trench immersion foot
Trench/Immersion Foot
  • Potentially crippling, nonfreezing injury (temps from 50oF-32oF)
  • Prolonged exposure of skin to moisture (12 or more hours, days)
  • High risk during wet weather, in wet areas, or sweat accumulated in boots or gloves
trench immersion foot1
Trench/Immersion Foot
  • Symptoms
    • initially appears wet, soggy, white, shriveled
    • sensations of pins and needles, tingling, numbness, and then pain
    • skin discoloration-red, bluish, or black
    • becomes cold, swollen, and waxy appearance
    • may develop blisters, open weeping or bleeding
    • in extreme cases, flesh dies
trench immersion foot3
Trench/Immersion Foot
  • Treatment
    • prevent further exposure
    • dry carefully
    • DO NOT break blisters, apply lotions, massage, expose to heat, or allow to walk on injury
    • rewarm with body heat
    • clean and wrap loosely
    • elevate feet to reduce swelling
    • evacuate for medical treatment
trench immersion foot4
Trench/Immersion Foot
  • Prevention
    • keep feet dry
    • change socks at least every 8 hours or whenever wet and apply foot powder
    • bring extra boots to field
    • no blousing bands
    • report all suspected cases to leadership
dehydration
Dehydration
  • A loss of body fluids to the point of slowing or preventing normal body functions
  • Increases chance of becoming a cold weather casualty, esp hypothermia
  • Can lead to heat cramps or heat exhaustion
dehydration1
Symptoms

dark urine

headache

dizziness, nausea

weakness

dry mouth, tongue, throat, lips

lack of appetite

stomach cramps or vomiting

irritability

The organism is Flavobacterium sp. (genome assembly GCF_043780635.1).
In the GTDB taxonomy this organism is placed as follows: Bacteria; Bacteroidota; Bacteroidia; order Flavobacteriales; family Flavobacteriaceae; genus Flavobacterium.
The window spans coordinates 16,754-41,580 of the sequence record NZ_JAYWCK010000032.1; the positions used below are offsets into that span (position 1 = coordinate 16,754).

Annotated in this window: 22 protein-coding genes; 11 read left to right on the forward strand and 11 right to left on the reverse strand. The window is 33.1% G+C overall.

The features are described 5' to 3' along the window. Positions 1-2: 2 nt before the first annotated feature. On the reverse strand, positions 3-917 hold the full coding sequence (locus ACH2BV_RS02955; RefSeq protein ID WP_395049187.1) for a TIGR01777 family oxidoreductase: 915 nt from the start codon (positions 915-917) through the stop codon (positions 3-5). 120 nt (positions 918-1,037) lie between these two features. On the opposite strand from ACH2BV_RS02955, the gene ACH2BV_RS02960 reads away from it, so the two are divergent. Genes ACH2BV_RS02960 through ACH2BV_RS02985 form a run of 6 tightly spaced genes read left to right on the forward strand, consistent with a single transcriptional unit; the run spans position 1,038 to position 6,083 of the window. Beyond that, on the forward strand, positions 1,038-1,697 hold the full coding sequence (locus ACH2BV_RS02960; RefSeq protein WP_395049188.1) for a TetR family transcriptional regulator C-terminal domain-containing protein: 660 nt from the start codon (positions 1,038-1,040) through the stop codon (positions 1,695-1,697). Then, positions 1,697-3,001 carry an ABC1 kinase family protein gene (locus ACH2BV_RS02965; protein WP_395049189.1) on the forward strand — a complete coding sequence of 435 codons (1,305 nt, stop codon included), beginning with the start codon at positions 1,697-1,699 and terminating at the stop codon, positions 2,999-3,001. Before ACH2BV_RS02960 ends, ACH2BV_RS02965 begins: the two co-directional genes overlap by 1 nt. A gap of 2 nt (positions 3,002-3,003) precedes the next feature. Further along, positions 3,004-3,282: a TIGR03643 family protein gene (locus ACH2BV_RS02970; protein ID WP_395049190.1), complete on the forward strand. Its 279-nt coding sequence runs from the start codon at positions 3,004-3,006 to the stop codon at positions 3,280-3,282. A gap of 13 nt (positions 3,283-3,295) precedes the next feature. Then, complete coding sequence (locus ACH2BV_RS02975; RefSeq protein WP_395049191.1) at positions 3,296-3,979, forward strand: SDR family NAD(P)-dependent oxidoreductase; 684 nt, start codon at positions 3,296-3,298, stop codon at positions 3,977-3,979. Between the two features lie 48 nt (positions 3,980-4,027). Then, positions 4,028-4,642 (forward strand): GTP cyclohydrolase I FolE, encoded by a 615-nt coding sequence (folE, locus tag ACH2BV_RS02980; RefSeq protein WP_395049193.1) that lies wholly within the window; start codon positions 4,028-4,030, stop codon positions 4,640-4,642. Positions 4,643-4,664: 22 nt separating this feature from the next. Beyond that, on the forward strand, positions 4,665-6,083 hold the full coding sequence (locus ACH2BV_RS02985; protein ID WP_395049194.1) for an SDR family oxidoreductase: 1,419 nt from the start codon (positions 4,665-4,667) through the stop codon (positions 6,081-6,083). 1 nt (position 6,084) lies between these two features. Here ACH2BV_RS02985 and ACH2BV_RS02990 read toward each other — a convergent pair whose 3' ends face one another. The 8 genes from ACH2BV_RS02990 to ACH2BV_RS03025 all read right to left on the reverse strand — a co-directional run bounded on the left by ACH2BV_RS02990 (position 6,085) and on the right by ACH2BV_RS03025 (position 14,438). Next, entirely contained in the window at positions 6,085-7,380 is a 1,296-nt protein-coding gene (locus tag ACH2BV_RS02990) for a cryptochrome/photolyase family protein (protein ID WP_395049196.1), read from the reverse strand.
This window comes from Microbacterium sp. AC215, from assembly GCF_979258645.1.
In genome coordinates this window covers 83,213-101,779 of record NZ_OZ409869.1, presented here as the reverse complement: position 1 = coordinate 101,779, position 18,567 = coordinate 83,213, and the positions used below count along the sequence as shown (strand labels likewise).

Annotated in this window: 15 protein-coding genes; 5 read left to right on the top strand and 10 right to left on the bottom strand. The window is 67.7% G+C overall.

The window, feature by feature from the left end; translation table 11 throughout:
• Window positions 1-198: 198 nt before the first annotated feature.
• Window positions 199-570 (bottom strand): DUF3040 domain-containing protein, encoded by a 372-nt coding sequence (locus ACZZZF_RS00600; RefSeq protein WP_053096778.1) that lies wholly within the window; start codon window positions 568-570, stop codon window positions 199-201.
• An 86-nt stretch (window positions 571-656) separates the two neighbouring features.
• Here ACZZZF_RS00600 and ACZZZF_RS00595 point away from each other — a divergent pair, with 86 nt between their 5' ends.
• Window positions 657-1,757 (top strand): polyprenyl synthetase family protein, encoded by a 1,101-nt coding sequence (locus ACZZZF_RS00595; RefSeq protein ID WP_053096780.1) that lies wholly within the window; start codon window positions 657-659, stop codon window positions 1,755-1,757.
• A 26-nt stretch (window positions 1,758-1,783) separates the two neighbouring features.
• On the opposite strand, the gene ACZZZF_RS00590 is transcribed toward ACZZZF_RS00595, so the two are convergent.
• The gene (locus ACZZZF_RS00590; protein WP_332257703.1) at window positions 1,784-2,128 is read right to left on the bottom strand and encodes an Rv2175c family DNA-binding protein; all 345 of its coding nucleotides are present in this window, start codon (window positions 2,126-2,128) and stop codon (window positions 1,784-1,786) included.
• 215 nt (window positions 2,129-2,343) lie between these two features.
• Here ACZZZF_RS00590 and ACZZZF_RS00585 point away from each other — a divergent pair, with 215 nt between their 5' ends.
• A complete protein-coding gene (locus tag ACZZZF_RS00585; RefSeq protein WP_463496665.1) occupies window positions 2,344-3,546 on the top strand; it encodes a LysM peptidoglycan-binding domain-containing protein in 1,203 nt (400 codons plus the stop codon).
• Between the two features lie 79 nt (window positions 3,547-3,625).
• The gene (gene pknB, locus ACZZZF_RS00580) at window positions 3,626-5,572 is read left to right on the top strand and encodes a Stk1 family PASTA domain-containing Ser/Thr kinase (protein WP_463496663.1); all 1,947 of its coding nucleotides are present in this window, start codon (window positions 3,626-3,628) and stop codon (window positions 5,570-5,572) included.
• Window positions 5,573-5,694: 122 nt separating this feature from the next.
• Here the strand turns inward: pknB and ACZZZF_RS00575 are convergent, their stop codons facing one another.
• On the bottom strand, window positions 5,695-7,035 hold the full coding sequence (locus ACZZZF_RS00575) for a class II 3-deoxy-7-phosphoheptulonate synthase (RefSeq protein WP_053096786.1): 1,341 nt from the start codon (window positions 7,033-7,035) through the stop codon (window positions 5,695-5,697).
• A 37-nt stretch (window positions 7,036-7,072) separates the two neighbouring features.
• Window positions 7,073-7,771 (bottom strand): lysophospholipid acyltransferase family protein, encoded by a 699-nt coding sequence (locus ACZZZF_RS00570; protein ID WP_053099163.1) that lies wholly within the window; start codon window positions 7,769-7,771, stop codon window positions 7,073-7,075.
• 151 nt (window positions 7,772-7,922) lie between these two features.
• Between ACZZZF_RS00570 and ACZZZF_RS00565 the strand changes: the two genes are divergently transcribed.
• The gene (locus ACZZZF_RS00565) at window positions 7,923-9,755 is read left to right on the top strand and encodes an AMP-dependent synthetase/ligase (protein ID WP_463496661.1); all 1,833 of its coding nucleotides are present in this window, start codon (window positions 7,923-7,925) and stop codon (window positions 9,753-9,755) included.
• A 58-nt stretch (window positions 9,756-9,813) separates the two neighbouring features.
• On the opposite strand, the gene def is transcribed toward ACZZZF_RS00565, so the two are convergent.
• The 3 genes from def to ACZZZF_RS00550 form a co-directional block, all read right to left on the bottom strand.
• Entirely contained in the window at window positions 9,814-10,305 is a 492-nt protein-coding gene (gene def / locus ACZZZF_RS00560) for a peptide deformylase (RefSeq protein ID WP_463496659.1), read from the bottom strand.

decreased amount of urine being produced

mental sluggishness

increased or rapid heartbeat

lethargic

unconsciousness

Dehydration
dehydration2
Dehydration
  • Treatment
    • drink WATER or other warm liquids
    • avoid caffeinated liquids (sodas, coffee, tea)
    • do not eat snow
    • rest
dehydration3
Dehydration
  • Prevention
    • drink minimum of 3 canteens of water daily for inactivity and 5-6 quarts for activity
    • monitor urine color
    • do not wait until you are thirsty
    • drink hot liquids for warmth (non-caffeine)
constipation
Infrequent or difficult passage of solid human waste

Symptoms

loss of appetite

headache

cramping

painful defecation

Constipation
constipation1
Treatment

water consumption

medical treatment may be necessary

Prevention

drink 4-6 quarts water daily

available latrine facilities protected from the elements

eating properly, esp high fiber foods such as fruits, vegetables, whole grain breads

Constipation
sunburn
Burning of the skin due to overexposure to the sun and UV light

Contributing factors

fair skin, light hair

exposed skin

reflective qualities of the snow

high altitudes